Dimastery Studio, Dima Rumiantcev dimastery.com Firm Location: Brooklyn, NY Zone: 6b JUDGES' FEEDBACK:

Gorgeous! Given the very restrictive site, the solution is very successful! A tricky space has been transformed, and what a transformation. Nice plant choices; the trees and plantings look great. The Birch trees will need replacing on a regular basis, but they’re an improvement on what was there before.

The bespoke planters (above) with built-in lounge seating are ready for custom cushions—and visitors! The western terrace lounge space can be viewed from the home office. The lounge chairs and low pots are strategically placed to allow unimpeded views (left). The design challenge was how best to utilize an ultra-long and narrow (8’ by 100’) space running through the center of the terrace. The center corridor now allows easy indoor/outdoor entertaining (far left). PHOTOGR A PHS BY MA R K A N DR EW PHOTO

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Bespoke planters and seating units with built-in storage enable cushions, irrigation, and lighting equipment to be inconspicuously stashed. Placed throughout the terrace are colorfully planted pots that help to round out and soften the severe, straight lines of the terrace. 152

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To the west, the terrace overlooks lower Manhattan’s skyline and provides an opportunity to enjoy spectacular sunsets. Strategically placed plantings frame the views (above). PHOTOGR A PH BY MA R K A N DR EW PHOTO These “Before” images show some of the challenges of the long, narrow, and uninviting space, which was totally lacking privacy. P H OTO GRAP H S BY D IM A RU M IANTC EV

Uninterrupted sunset and skyline views are offered from the west-facing terrace. And this is one of the reasons we love New York (above). PH OTOG R A P H BY MA RK AN D R E W P H OTO

Custom cedar woodwork with removable screens conceals HVAC equipment while allowing maintenance access. Intentional latticework ensures airflow around the units, as well as storage and privacy (left). PH OTOG R A P H BY DI MA RUM IA N TC E V

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silver award ARCH GARDEN Specialty Project Category Project Location: Frontenac, MO

Frisella Landscape Group, Tony Frisella Jr. frisellalandscapegroup.com Firm Location: Defiance, MO Zone: 6

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Made of Indiana limestone, the keystone arch is the portal into the garden. The arch itself was a design challenge to ensure it was structurally sound while keeping the intended look and feel. Wing walls help stabilize the arch. PHOTOGR A PHS BY MOSES U KOH

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JUDGES' FEEDBACK:

Stunning! This entry is similar to the Rockefeller Garden in Bar Harbor, Maine. The repetition of the form with steel trellises is a lot of fun. The high beds are so the gardener does not have to bend over, a plus. The clients originally had in mind four simple cedar boxes for the raised beds. But the designer’s creativity and vision evolved into a stunning destination of the “Arch Garden” of four masonry raised beds and five grapevine trellises (top).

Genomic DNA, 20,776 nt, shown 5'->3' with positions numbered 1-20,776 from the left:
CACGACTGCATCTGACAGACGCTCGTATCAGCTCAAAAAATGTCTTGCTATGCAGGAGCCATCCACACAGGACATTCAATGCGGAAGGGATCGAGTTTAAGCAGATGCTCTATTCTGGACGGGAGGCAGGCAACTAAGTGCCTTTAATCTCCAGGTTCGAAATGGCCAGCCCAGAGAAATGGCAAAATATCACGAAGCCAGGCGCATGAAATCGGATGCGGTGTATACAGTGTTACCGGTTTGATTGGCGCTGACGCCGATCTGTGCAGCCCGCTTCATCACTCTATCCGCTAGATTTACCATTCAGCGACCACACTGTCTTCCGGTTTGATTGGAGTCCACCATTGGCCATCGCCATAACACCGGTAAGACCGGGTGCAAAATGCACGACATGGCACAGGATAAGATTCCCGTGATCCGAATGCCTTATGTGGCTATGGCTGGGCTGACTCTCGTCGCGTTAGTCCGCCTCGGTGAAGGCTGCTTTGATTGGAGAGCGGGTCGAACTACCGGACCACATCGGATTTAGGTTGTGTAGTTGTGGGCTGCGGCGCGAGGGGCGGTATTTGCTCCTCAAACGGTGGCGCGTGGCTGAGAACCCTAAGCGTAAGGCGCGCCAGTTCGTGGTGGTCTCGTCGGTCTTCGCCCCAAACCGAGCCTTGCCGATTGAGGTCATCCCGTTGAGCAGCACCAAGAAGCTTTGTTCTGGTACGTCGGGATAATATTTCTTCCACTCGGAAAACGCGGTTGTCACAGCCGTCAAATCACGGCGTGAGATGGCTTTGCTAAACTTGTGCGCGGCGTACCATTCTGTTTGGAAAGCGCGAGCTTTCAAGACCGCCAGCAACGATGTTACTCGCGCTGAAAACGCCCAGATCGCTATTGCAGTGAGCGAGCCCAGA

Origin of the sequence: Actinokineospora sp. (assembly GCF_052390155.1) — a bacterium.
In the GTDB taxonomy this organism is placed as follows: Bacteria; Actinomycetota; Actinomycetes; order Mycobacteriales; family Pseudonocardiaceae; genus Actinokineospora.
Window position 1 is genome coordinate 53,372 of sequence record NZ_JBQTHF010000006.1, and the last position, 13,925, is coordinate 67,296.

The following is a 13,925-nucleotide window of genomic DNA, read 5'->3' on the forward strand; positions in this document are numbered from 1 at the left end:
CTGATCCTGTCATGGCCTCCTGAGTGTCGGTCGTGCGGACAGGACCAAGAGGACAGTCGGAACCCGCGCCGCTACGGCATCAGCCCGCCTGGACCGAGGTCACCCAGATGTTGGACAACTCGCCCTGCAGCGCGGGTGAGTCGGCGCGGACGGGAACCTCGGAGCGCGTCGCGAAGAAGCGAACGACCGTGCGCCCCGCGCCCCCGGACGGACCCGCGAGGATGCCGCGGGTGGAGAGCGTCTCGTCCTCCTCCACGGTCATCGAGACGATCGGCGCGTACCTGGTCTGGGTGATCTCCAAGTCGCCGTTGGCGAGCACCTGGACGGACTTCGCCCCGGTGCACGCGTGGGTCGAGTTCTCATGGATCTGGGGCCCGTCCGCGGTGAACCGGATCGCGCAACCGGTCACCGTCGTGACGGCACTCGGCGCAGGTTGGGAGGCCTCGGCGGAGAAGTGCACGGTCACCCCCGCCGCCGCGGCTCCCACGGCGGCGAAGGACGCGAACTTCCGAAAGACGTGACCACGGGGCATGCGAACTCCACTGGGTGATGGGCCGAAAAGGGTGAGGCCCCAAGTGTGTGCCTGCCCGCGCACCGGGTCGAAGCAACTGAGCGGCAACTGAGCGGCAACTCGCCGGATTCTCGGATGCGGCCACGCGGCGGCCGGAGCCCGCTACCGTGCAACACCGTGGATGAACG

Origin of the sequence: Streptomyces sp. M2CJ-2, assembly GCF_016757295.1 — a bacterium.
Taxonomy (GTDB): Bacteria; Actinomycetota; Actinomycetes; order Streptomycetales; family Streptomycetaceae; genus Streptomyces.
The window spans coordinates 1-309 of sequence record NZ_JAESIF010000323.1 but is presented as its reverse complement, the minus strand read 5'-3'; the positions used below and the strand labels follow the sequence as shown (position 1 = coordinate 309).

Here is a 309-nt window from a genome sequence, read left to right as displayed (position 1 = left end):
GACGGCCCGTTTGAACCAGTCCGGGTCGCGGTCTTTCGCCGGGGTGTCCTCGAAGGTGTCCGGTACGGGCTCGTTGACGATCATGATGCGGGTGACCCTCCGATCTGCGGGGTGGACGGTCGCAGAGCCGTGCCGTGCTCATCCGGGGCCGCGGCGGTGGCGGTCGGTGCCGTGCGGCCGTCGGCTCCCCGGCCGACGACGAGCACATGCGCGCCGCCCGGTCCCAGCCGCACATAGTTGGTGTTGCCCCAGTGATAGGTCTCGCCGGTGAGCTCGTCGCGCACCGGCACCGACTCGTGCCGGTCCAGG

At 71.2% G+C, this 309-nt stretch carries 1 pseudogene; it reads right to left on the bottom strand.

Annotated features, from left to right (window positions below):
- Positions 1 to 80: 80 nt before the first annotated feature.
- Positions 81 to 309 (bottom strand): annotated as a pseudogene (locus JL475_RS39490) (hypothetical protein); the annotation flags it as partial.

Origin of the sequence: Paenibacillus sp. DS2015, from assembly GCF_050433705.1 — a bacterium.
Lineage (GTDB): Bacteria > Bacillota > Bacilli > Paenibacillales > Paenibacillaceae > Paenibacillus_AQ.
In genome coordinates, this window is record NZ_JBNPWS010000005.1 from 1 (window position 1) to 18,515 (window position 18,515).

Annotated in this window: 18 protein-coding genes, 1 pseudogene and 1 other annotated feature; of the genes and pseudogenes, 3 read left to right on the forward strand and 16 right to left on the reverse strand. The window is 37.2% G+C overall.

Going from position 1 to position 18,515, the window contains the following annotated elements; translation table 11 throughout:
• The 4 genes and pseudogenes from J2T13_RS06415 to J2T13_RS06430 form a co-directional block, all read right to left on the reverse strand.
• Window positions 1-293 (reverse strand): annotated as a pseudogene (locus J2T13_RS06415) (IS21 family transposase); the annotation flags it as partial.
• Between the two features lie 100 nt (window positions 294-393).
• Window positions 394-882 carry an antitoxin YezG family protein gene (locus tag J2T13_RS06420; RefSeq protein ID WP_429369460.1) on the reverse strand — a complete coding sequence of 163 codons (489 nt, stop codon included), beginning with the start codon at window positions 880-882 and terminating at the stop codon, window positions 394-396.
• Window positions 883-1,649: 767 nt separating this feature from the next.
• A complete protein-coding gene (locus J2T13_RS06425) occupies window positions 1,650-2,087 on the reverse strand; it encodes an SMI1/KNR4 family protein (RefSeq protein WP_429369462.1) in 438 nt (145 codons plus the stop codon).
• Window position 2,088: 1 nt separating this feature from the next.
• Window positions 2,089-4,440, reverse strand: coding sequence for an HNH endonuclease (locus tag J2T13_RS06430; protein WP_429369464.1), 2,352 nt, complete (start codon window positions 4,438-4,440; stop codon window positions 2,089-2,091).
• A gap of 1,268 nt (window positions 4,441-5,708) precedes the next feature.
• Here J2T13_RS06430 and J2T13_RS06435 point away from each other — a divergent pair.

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Steel trellises support the five grapevines (above). PHOTOGR A PHS BY MOSES UKOH (3)


silver award Grasses, sedges, and low-lying shrubs, trees, and native perennials dot the landscape of the 20- by 40-foot recreation pond that is home to dragonflies, monarch butterflies, and beneficial insects.

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The intent of the Arch Garden was to provide ergonomic gardening beds while creating a unique, sculptural space for entertaining and showcasing the grapevine trellises. The designer-created lighting plan for the Arch Garden features lighted grapevine trellises for evening ambiance and entertaining.

The tall raised beds encourage ergonomic gardening. It’s such high, formal design that this is entertaining space as well (above). A masonry raised planter with a Seven-sons Flower tree serves as a focal point beyond the grapevine trellis walkway at the crossroad where the path continues to the back of the house. The bluestone stepping-stones are paired with permeable trap gravel (left). PHOTOGR A PH BY TON Y FR I SELLA J R.

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silver award SÖNG RANCH Specialty Project Category Project Location: Hygiene, CO

TLC Gardens tlcgardens.com Firm Location: Longmont, CO Zone: 5a

The historical silo was preserved and incorporated into the design. Söng Ranch itself is a historical homestead where the clients cultivate and harvest fresh food from their gardens (right). PHOTOGR A PH BY CHER I STR I N GER

JUDGES' FEEDBACK:

A very interesting design and mission. Certainly, it’s a calming walk from the parking area to the teaching patio area. The interesting water feature should generate calming sounds during training sessions. The planting by the training area is colorful and bold. It’s a very creative use of existing space. The huge rocks add a wonderful element to the experience of practicing Tai Chi there. We like the repetition of them along the path from the parking lot to the building and to the house. The water trickling out of the rock is delightful. Nice choice of plant material. 158

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The journey begins with the first step from the parking area through the outer garden. The outer garden topography frames this journey and facilitates water management (left). The custom water feature mirrors the natural sounds of the adjacent creek and adds soundscaping to the overall therapeutic experience. PHOTOGR A PHS BY DAVI D WI N GE R ( 2 )